They don't do it because they are sneaky or are "thieves" trying to get away with something. They are doing it because that's what dog's do.
Unfortunately, many people will unwittingly cause and perpetuate the behavior. They will see nothing wrong with leaving tempting treats on the counter or within easy reach of their dog on a table (or coffee table—right at snout level). You are effectively setting your dog up to do the wrong thing and to be rewarded for engaging in that unwanted behavior.
To expect a dog to control themselves is naive, unrealistic and patently unfair. Does this mean it should be a free-for-all for your dog to take whatever they want? Absolutely not; but there are some things you will want to keep in mind when dealing with counter-surfing behavior with your dog.
If a dog does something and is rewarded for their efforts that activity is reinforced and they are all the more likely to do it again. Since they are rewarded again and again there is no real reason for them to stop. Sure, you may get angry with them or try to punish them in some way but to your dog, for the most part—it's worth it!
So, your dog knows that there are goodies on the counter and that it's worth it for them to keep checking. Even if it doesn't pay off every time or even one out of five times they have learned that sooner or later they will hit pay dirt. In addition to the obvious aggravation what are some of the dangers involved when your dog counter-surfs?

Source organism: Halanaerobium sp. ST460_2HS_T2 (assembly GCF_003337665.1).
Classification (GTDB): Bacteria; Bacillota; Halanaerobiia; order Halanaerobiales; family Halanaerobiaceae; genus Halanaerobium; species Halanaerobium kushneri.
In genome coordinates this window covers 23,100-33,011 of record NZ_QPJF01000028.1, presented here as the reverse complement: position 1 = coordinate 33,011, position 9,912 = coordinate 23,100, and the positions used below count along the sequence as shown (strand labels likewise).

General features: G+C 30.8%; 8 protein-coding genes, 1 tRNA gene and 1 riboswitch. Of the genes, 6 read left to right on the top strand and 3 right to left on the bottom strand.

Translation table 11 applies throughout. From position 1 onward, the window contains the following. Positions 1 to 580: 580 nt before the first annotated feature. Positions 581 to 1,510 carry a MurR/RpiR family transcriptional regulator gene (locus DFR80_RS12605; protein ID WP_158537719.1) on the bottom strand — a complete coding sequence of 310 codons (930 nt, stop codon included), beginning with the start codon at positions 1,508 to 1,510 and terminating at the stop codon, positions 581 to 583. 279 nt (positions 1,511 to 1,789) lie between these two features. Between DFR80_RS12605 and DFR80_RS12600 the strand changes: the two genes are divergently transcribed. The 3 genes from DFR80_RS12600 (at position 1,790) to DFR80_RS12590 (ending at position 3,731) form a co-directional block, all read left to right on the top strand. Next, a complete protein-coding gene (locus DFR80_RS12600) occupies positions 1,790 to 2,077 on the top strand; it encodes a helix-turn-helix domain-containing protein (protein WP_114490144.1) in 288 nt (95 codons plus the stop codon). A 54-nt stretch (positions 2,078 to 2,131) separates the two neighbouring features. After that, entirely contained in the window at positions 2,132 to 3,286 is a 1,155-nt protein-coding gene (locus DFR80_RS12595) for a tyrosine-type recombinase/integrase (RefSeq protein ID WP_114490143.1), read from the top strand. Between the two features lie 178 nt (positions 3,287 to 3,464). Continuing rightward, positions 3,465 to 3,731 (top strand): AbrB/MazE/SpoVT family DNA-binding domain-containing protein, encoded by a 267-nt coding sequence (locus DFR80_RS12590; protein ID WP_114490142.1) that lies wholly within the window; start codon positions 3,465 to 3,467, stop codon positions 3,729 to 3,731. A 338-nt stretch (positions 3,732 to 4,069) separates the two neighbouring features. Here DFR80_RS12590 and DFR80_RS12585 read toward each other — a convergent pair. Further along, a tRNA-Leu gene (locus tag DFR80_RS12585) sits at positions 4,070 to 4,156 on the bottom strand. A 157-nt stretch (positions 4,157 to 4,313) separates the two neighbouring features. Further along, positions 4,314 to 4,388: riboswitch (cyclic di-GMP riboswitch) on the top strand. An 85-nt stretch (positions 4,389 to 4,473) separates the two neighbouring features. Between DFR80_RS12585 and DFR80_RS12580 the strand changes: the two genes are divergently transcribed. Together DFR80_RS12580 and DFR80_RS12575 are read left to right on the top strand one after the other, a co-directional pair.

Your dog notices that there is a tempting morsel on your counter. They stretch up to see what treasure awaits. They get their paws on the food you have left there; they give it a lick. But before they are able to snatch it and make off with their booty they are startled as they hear you coming. They know that getting caught in the act never goes well so they take off. You come into the kitchen and see that all is well. Or is it?
Before your dog touched your food they may have been running around outside in the dirt or maybe they got into the cat's litter box (yuck). Who knows what you will now be eating along with your dinner! Contaminated food can have very serious consequences.